Defy Plans To Make 30 New Shows--And Really Do It, Too

Anybody all misty about the traditions of television’s Upfronts abandoned by digital’s NewFronts would have been cheered by Defy Media’s advertiser presentation on Tuesday. It started with a big screen run down of the the daily schedule---dozens of shows that with new episodes that arrive at the same time, every time, like TV’s schedule board.

“We are committed to all of these shows,” said Defy President Keith Richman, about the titles behind him.

Most of the similarities between TV and Devy end there because Defy’s content is edgier and totally focused on millennials (and, of course, usually shorter).

At NewFronts, Defy said it would introduce 30 new programs over its seven brands, and tweaked other NewFronts presenters by repeatedly pointing out that unlike some of the others, Defy actually produces the content it announces.

Matt Diamond, the CEO, asked buyers in the audience to sit back at other NewFronts and ask whether they’re at a programming presentation “or are you literally sitting in green-lighting conference” hoping to use NewFronts to find backers.

Defy, which claims 100 million social followers and 800 million video viewers across all of its channels, thinks the discipline in its operation, including the scheduling, creates and builds viewer loyalty.  Diamond said after the session that Defy shows always get their biggest swell of viewers on their original release days. (Those schedules are relentless, too. Afterward, SMOSH star Ian Hecox said he and his partner Anthony Padilla, have not skipped a week from their Friday schedule and that show is celebrating 10 years on YouTube.)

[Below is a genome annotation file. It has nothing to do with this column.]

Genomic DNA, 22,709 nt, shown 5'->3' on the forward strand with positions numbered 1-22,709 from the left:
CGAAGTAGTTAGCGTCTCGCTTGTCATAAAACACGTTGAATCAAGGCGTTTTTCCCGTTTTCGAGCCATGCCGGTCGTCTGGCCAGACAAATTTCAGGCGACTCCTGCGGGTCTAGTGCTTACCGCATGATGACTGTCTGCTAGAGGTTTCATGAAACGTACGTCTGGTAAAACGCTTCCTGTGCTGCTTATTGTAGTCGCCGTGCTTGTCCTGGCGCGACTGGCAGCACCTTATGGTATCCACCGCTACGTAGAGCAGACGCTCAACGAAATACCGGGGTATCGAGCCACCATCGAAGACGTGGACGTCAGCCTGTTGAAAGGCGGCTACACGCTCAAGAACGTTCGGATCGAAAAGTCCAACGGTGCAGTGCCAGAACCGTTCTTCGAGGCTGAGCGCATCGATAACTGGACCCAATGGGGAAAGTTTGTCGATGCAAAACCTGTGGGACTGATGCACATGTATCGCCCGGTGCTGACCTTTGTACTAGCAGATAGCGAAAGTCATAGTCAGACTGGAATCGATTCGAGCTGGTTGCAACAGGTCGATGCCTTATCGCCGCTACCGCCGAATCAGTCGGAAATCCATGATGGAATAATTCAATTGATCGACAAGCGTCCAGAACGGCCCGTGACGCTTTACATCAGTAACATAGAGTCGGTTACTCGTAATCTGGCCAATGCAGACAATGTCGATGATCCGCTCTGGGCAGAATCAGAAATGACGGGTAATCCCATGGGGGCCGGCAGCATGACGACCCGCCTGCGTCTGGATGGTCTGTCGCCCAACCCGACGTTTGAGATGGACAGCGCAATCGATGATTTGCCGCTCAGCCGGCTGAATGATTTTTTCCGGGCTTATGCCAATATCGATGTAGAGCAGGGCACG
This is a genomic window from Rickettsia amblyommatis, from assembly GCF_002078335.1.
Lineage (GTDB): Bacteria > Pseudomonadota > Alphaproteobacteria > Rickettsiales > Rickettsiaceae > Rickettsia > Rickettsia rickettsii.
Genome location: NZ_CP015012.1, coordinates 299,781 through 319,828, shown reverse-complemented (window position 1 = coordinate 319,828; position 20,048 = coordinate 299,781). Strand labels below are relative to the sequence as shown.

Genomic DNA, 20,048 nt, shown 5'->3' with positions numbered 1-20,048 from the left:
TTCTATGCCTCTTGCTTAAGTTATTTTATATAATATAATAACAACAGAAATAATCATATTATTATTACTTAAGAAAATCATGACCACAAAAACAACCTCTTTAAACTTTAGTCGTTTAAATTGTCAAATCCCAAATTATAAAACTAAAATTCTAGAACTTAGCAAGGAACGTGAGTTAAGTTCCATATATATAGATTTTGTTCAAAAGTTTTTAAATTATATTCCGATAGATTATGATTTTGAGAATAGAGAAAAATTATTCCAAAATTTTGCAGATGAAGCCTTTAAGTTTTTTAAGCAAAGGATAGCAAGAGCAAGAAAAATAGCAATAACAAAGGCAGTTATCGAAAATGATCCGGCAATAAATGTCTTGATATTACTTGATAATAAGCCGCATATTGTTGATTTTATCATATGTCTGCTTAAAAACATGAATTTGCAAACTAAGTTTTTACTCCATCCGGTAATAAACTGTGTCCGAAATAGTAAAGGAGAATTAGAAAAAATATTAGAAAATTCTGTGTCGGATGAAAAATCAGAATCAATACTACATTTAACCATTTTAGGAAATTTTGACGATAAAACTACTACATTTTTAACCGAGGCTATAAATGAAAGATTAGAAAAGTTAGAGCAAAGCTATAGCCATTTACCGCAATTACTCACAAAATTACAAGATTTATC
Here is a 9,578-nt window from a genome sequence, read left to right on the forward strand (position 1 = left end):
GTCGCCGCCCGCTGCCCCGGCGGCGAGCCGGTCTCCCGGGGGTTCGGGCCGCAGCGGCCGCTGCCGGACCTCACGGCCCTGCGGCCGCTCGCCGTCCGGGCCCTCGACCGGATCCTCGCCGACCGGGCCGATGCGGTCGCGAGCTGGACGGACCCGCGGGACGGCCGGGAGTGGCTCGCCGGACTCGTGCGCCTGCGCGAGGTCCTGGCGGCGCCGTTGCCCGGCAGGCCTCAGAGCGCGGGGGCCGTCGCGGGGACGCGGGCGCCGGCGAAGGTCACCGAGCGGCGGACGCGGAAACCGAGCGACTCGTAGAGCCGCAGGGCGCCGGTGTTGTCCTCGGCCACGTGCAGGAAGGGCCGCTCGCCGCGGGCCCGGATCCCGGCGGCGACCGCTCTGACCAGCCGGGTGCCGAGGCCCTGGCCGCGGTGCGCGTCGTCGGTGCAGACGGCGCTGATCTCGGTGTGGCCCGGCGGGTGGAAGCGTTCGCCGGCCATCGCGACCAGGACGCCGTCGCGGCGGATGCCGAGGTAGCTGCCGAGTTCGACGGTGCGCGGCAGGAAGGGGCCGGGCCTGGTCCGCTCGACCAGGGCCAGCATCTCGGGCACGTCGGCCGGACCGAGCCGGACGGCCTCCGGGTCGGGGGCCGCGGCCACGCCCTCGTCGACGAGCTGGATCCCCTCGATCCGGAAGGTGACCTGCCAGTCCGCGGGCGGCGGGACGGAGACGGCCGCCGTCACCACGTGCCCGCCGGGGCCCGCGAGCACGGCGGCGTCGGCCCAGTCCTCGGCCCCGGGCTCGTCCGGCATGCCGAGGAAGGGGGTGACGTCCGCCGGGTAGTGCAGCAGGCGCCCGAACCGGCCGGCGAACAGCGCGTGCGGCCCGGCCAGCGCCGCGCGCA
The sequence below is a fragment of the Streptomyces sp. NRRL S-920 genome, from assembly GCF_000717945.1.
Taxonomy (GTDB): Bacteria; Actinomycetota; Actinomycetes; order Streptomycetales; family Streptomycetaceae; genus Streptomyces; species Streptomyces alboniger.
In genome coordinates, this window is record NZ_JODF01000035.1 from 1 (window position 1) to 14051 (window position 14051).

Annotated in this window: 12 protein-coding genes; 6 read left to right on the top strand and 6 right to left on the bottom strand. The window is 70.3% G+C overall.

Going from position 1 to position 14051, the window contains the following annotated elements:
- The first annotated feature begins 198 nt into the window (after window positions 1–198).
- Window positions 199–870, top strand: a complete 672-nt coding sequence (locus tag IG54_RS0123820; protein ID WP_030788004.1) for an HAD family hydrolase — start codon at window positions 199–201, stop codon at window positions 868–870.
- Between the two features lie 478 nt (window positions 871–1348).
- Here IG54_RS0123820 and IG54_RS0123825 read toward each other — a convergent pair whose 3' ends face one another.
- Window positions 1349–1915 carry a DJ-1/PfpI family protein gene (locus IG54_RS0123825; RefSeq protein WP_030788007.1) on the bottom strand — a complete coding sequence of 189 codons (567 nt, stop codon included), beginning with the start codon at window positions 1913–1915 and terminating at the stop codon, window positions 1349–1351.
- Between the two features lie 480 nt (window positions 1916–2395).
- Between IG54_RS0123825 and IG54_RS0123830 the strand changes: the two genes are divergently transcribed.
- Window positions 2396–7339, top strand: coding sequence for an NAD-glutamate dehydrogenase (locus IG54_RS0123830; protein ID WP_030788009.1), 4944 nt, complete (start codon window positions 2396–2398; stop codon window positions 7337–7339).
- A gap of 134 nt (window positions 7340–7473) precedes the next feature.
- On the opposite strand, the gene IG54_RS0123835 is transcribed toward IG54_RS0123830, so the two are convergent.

The brand announced new packages for advertisers in which it can buy advertising in all four of Defy’s main platforms and know exactly when and what content it will appear with, or work directly with Defy program creators to craft specific brand campaigns. Another ad avenue, called “badging,” allows advertiser to essentially buy a “brought to you by” ID, similar, once again, to television’s ages-old sponsorship ad buys.

Among the new shows announced was “These 5 People,” a sketch series from Defy’s best known brand, SMOSH, in which five people will play out five normal but opposed reactions to a situation, as in a romantic break-up where reactions range from vengeful to catatonic to elation.  (An improvised episode videotaped from the actors’ New York hotel rooms Monday night quickly gathered in a quarter-million viewers when it was posted on Facebook, Defy said.)

On its Clevver channel, Defy will debut “Beauty Trippin’ in which hosts Joslyn Davis and Lily Marston are taken to experience bizarre beauty and fitness treatments, the hook being they don’t know what it is until they get there. Another show “Diss-Track,” lets comedians and lyricists seemingly from the ]Weird Al Yankovic School of Music, and actors impersonating famously feuding stars, sing nasty songs to each other, in a kind of musical version of the poisonous tweets celebs tend to aim at other celebs these days.
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